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This article was published on January 24, 2024

States could already produce AI malware that evades cybersecurity defences, experts warn

Experts are also worried that AI is making cybercrime more accessible

States could already produce AI malware that evades cybersecurity defences, experts warn Image by: Presidential Executive Office of Russia

AI-generated malware that avoids detection could already be available to nation states, according to the UK’s cybersecurity agency.

To produce such powerful software, threat actors need to train an AI model on “quality exploit data,” the National Cyber Security Centre (NCSC) said today. The resulting system would create new code that evades current security measures.

“There is a realistic possibility that highly capable states have repositories of malware that are large enough to effectively train an AI model for this purpose,” the NCSC warned.

As for what a “realistic possibility” actually means, the agency’s “probability yardstick” offers some clarity.

Graph showing the likelihood of a "realistic possibility"
It’s not quite odds-on, but near enough. Credit: NCSC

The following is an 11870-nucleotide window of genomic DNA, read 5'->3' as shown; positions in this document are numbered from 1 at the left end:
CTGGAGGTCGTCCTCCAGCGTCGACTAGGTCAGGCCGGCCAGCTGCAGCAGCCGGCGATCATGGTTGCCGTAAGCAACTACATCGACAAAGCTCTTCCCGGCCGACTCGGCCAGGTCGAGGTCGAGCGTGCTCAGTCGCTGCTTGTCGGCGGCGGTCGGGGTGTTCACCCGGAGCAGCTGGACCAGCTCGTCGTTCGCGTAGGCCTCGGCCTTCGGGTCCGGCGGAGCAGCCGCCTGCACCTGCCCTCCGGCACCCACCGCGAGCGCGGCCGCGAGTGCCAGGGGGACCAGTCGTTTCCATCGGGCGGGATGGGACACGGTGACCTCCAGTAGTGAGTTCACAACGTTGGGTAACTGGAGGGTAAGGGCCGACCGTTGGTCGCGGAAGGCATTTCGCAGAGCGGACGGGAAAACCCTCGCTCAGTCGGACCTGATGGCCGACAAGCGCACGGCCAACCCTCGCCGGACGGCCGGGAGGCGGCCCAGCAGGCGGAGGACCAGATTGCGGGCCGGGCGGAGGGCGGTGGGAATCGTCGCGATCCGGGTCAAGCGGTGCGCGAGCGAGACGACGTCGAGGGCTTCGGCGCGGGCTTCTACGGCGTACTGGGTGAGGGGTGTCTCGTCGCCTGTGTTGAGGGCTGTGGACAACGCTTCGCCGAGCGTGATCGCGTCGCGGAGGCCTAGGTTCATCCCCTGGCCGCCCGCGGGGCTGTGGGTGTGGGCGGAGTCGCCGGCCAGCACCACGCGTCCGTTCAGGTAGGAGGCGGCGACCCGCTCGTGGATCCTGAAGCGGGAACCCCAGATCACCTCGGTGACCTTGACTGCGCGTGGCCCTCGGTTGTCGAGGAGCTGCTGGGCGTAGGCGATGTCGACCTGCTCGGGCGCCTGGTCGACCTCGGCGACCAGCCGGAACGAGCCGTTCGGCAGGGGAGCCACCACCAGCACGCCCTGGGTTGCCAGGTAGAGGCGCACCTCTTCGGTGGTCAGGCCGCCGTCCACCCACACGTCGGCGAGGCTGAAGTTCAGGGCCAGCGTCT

The warning was part of a flurry of alarm bells rung by the NCSC. The agency expects AI to heighten the global ransomware threat, improve the targeting of victims, and lower the entry barrier for cybercriminals.

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Generative AI is also elevating the threats. It’s particularly useful for social engineering techniques, such as convincing interactions with victims and creating lure documents.

GenAI will make it harder to identify phishing, spoofing, and malicious email or password reset requests. But nation states will gain the most powerful weapons.

“Highly capable state actors are almost certainly best placed amongst cyber threat actors to harness the potential of AI in advanced cyber operations,” the agency said. 

In the near term, however, artificial intelligence is expected to enhance existing threats, rather than transform the risk landscape. Experts are particularly concerned that it will heighten the global ransomware threat.

“Ransomware continues to be a national security threat,” James Babbage, Director General for Threats at the National Crime Agency, said in a statement.

“As this report shows, the threat is likely to increase in the coming years due to advancements in AI and the exploitation of this technology by cybercriminals.”

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